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New York Times Bestsellers - week of 4/19/2015
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  • # 1 - The Girl on the Train, by Paula Hawkins
    A debut psychological thriller that will forever change the way you look at other people's lives.

    Rachel takes the same commuter train every morning. Every day she rattles down the track, flashes past a stretch of cozy suburban homes, and stops at the signal that allows her to daily watch the same couple breakfasting on their deck. She’s even started to feel like she knows them. “Jess and Jason,” she calls them. Their life—as she sees it—is perfect. Not unlike the life she recently lost.

    And then she sees something shocking. It’s only a minute until the train moves on, but it’s enough. Now everything’s changed. Unable to keep it to herself, Rachel offers what she knows to the police, and becomes inextricably entwined in what happens next, as well as in the lives of everyone involved. Has she done more harm than good?

    Compulsively readable, The Girl on the Train is an emotionally immersive, Hitchcockian thriller and an electrifying debut.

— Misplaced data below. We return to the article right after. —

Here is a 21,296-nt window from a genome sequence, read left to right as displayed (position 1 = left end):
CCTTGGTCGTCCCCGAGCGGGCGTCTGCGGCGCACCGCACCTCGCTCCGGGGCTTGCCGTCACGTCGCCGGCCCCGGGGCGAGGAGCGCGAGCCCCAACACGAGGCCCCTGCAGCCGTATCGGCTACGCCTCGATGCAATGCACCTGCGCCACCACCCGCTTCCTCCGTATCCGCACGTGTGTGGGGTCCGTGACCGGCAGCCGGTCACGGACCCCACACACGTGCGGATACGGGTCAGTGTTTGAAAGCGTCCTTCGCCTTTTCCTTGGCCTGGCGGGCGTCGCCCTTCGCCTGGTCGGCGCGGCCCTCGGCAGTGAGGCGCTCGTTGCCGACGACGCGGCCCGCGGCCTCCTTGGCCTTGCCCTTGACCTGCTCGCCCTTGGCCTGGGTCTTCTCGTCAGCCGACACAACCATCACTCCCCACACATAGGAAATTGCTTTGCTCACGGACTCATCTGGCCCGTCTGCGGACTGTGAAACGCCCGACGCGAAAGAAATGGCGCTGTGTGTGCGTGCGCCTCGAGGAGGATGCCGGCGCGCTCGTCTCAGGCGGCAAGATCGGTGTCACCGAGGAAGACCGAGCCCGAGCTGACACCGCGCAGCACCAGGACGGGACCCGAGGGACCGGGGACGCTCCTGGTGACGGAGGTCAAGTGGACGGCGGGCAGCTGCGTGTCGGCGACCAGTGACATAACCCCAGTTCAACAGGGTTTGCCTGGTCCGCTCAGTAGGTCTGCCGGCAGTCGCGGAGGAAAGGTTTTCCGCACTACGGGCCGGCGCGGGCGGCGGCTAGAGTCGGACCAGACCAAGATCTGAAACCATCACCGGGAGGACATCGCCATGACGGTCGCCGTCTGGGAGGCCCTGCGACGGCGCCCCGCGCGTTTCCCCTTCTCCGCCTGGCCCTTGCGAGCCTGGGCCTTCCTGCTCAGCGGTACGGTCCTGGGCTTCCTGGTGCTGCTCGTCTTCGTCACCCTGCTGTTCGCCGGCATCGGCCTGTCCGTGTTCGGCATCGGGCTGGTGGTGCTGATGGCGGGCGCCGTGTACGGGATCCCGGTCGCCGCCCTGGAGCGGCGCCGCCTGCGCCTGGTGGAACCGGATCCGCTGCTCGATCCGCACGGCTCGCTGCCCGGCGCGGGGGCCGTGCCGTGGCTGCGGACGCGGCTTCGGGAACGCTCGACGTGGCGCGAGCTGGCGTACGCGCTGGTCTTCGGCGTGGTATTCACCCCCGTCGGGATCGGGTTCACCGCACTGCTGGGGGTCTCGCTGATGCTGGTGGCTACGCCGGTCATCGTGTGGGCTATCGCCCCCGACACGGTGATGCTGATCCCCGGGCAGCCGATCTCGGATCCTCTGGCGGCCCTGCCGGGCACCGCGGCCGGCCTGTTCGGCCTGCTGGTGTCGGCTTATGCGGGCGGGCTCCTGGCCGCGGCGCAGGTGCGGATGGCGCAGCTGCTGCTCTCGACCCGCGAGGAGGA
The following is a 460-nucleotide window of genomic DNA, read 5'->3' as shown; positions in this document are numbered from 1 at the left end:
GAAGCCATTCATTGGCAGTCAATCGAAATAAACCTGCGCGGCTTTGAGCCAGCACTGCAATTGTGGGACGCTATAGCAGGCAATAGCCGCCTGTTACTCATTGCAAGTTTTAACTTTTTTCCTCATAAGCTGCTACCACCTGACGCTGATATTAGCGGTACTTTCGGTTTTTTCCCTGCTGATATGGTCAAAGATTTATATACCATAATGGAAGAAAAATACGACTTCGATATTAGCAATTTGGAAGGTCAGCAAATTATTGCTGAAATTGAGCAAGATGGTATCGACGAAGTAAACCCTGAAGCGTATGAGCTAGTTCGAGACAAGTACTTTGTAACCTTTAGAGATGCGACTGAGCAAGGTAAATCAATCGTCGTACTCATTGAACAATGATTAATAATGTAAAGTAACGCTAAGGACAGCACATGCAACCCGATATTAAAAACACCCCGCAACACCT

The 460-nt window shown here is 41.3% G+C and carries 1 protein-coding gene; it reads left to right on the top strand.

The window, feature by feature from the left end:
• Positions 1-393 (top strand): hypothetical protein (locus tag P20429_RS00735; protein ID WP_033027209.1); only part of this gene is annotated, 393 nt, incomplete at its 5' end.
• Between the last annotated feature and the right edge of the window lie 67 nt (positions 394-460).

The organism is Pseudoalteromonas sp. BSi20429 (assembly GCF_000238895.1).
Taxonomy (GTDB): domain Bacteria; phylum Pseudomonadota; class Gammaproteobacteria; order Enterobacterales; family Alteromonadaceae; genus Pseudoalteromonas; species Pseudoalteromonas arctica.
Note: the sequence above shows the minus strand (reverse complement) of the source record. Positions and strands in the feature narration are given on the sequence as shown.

• # 2 - All the Light We Cannot See, by Anthony Doerr
    Marie-Laure lives with her father in Paris near the Museum of Natural History, where he works as the master of its thousands of locks. When she is six, Marie-Laure goes blind and her father builds a perfect miniature of their neighborhood so she can memorize it by touch and navigate her way home. When she is twelve, the Nazis occupy Paris and father and daughter flee to the walled citadel of Saint-Malo, where Marie-Laure’s reclusive great-uncle lives in a tall house by the sea. With them they carry what might be the museum’s most valuable and dangerous jewel.

    In a mining town in Germany, the orphan Werner grows up with his younger sister, enchanted by a crude radio they find. Werner becomes an expert at building and fixing these crucial new instruments, a talent that wins him a place at a brutal academy for Hitler Youth, then a special assignment to track the resistance. More and more aware of the human cost of his intelligence, Werner travels through the heart of the war and, finally, into Saint-Malo, where his story and Marie-Laure’s converge.